One of my current favorites is Melinda’s Naga Jolokia hot sauce.
It is terrifyingly spicy and has a depth of flavor that sends chills down my spine. It’s one of the few super-hot sauces that I really enjoy because the flavor is so amazing. It’s based on Naga Jolokia peppers (these are sometimes called Ghost Peppers) which are native to India. They used to be the world’s hottest until this year, and they have a super intense flavor in addition to ridiculous heat. You can really taste what these peppers are capable of in Melinda’s Naga Jolokia.
So I’ve set out to pay tribute and hopefully come up with something I like equally well. The ingredients list in Melinda’s Naga Jolokia is as follows: Naga Jolokia Peppers (likely a fermented mash), carrots, papayas, lime juice, vinegar, onions, passion fruit, citric acid, garlic, salt, xanthan gum.
My sauce is as follows: Aged Bhut Jolokia pepper (mash from http://www.dannycash.com), water, fresh cherries, carrots, onions, garlic, lime juice, vinegar, honey, salt, worcestershire sauce, liquid smoke.
I didn’t have passion fruit or papaya laying around so I used the sweeteners I had laying around - cherries and honey. The carrots and onions are used as thickening agents that offer a bit of flavor depth. Also you’ll notice I’m using a bigger food processor than normal, the Kitchen Aid. It does a MUCH better job of creating a puree than the dinky white processor I use for small batches.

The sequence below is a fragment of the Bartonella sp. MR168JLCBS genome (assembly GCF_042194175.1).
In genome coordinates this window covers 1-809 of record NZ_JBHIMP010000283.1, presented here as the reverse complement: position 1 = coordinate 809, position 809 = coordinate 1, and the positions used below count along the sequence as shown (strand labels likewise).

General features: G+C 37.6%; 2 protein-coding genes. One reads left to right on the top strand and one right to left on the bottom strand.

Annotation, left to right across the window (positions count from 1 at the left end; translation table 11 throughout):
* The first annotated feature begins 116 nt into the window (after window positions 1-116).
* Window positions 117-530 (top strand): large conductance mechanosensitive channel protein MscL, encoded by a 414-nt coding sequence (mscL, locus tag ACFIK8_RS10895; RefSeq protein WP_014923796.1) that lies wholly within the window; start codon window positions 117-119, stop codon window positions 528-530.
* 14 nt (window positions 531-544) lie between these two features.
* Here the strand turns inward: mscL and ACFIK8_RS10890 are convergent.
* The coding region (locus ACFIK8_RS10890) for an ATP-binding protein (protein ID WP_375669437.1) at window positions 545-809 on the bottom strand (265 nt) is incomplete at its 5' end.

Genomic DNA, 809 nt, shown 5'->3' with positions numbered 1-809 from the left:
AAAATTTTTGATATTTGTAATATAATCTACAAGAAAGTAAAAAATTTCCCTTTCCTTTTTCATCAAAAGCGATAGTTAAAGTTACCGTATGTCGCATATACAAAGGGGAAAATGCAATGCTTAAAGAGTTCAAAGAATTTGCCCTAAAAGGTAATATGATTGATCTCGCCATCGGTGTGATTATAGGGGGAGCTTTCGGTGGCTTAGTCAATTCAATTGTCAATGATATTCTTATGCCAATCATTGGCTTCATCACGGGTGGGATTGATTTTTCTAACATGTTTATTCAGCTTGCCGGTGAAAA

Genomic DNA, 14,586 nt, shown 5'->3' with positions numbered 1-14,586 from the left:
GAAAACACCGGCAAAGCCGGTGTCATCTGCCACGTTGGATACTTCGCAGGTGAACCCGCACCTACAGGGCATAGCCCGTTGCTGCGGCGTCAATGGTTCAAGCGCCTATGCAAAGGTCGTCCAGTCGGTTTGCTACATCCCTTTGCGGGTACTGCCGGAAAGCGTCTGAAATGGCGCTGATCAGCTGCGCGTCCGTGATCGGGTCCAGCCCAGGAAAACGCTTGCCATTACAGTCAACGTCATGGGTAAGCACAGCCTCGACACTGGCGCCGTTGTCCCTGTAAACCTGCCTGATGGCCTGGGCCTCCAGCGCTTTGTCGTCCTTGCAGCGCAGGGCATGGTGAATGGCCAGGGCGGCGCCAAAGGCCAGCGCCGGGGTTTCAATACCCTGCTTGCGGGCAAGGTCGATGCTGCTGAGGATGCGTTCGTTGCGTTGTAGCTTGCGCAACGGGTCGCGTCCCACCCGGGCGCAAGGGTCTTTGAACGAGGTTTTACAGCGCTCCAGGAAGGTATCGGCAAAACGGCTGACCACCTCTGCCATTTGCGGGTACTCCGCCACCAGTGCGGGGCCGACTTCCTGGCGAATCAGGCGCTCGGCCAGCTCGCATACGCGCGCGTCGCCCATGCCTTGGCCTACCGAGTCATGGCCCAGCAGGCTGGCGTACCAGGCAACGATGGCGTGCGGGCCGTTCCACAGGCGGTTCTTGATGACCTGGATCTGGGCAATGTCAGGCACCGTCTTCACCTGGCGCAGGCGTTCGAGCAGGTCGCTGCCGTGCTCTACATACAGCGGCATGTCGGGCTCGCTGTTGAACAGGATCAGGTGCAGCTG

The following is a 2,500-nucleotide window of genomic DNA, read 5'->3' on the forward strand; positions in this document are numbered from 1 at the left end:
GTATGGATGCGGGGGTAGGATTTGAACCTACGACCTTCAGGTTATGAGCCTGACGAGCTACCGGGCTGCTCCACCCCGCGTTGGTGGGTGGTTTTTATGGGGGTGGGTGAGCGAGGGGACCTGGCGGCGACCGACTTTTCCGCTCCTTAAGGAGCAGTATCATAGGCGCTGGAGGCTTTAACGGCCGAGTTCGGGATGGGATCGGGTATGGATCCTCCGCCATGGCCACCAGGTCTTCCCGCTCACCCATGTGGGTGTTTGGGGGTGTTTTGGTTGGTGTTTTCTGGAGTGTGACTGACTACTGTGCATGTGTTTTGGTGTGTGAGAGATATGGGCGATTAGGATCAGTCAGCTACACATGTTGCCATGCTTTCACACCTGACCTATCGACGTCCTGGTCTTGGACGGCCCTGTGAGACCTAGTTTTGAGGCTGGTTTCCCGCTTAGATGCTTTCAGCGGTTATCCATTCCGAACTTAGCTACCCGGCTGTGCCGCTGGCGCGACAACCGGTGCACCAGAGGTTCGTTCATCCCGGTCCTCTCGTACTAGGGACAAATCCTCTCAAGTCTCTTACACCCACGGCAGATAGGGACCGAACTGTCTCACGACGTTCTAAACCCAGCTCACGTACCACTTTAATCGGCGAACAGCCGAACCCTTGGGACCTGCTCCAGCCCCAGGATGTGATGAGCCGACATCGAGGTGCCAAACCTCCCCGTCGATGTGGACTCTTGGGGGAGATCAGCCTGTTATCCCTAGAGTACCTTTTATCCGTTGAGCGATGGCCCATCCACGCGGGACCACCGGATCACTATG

Set the carrots and onions to boil, spoon in a bunch of ghost pepper mash, squeeze in the lime juice, and start adding remaining ingredients into the food processor (except honey). Once the carrots and onions are soft enough, scoop them out of the pot and add them into the processor. Give it a thorough spin, and use the water you were boiling the carrots/onions in to thin it out as necessary. Strain into a pot, give it a taste, and add honey as needed for additional sweetness - but be careful this stuff is SUPER hot. Bring up the sauce to a slight simmer on the stove. I would recommend doing this on an outdoor kitchen burner as this stuff is potent enough to mace everyone in your kitchen as it heats (just ask my wife! Sorry sweetie!). I noticed the sauce had a bit of a bitter quality that the honey seemed to offset decently well. I’m not sure where this is coming from, but I’m suspecting the cheap vinegar I’m using. I’ll have to grab some higher quality vinegar in the future.
Have you ever aimed a blow torch into your mouth? Yeah this one’s a little like that. My taste buds are cauterized after doing a few tastings of this sauce as I was cooking it. However after it sits for a week or so, something magical happens. The upfront heat mostly disappears, and you’re left with this really sweet flavor upfront. The bitterness is gone entirely. The heat on the back end however, is RIGHTEOUS. You try a small bit and go “oh come on this is nothing”, and then 5 min. later you start feeling an intense burning heat that doesn’t let go. This one is a slow burn that really sneaks up on you. I’m going to make a few tweaks and probably call it Chupacabra.